Bathe yourself in boredom.

Why filling every moment of your attention is sapping your creativity, your ability to concentrate and your enjoyment of life.

Jason Chatfield
3 min readJan 14, 2019


Jan 14, 2019

Something I realised I was doing wrong in 2018, aside from peeling bananas, was filling every moment of time with doing something. Whether it was listening to a podcast when walking back from the gym, playing Angry Birds while on the subway, or having Netflix on in the background while I colour my comic strip, I never had a single moment of silence, much less boredom.

In an interview with Tim Herrera in The New York Times this morning, Cal Newport revealed a small tidbit from his upcoming book Digital Minimalism in which he teases:

The second rule is to “embrace boredom.” The broader point here is that the ability to concentrate is a skill that you have to train if you expect to do it well. A simple way to get started training this ability is to frequently expose yourself to boredom. If you instead always whip out your phone and bathe yourself in novel stimuli at the slightest hint of boredom, your brain will build a Pavlovian connection between boredom and stimuli, which means that when it comes time to think deeply about something (a boring task, at least in the sense that it lacks moment-to-moment novelty), your brain won’t tolerate it.

Late in the year, I realised that 90% of my waking hours were spent with Bluetooth earbuds in, listening to podcasts, Instapaper articles or music and 10% was allowed for my brain to catch up on all of that information. The only time allowed to process it and make any sense of that enormous amount of input was during sleep — which, as you can imagine, was pretty restless.

I reinstated my daily practice of meditation which made a massive difference. It made me more mindful of my tendency to reach for my phone or fill some dead time with something.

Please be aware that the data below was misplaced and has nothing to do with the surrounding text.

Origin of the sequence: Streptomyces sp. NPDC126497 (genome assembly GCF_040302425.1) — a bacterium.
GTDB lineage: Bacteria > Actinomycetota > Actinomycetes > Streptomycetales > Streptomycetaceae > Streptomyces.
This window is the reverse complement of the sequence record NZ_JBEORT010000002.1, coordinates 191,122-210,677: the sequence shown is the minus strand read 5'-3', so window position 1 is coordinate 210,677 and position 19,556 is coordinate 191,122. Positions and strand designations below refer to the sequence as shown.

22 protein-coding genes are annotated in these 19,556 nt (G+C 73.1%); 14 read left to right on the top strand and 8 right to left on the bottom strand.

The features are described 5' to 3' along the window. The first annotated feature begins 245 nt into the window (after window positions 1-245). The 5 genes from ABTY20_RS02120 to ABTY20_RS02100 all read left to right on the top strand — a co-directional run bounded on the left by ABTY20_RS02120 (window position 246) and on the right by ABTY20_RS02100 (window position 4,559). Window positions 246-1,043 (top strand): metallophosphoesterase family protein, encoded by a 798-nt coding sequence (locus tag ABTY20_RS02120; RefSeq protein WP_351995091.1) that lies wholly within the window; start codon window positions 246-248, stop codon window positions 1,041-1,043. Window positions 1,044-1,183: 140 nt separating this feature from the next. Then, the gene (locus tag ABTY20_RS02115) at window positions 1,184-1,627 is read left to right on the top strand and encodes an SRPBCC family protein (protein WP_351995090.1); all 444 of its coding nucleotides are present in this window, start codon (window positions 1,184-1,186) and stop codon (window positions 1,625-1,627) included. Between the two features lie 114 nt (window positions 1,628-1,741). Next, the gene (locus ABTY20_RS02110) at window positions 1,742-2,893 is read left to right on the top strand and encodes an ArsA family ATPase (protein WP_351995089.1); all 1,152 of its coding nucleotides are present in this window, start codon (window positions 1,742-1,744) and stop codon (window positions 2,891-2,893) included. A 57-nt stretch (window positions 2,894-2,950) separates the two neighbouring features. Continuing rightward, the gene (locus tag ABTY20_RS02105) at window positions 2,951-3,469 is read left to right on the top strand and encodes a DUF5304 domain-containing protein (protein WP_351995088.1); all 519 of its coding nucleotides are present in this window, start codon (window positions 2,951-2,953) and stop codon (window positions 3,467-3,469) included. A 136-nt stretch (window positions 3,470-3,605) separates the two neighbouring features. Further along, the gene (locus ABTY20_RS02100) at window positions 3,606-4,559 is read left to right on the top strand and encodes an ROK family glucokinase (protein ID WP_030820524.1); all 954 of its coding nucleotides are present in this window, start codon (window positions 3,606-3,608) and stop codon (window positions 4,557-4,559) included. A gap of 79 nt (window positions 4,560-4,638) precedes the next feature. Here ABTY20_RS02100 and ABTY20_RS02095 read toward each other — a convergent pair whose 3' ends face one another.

The reality is: boredom is important. It allows your mind to wander and make connections it mightn’t have had the opportunity to while you were listening to another episode of the Tim Ferris podcast.

Creativity requires quiet. Part of the reason you get your best ideas in the shower is that you don’t have any other input — and your subconscious is on autopilot with something you’ve done routinely for decades — leaving you with the ability to make creative connections and come up with great ideas you might have missed out on having if you plugged up that time with further input.

Taking a walk?
Take out your earbuds. Just walk.

Taking a bath? (a #ScotchBath, I hope)
Don’t take a book. Just sit.

Taking a baby?
Put it back. Don’t take babies.

I now carve out entire blocks of time with nothing in them on purpose. It was an experiment I tried in 2018 and the results were astounding. The space I carved out yielded more creativity than anything I could have actively scheduled in those blocks of time.

I would implore any creatives to try it and see what comes of making time for nothing.



Jason Chatfield

New York-based Australian Comedian & Cartoonist for the New Yorker. Obsessed with productivity hacks, the creative process, and the Oxford comma.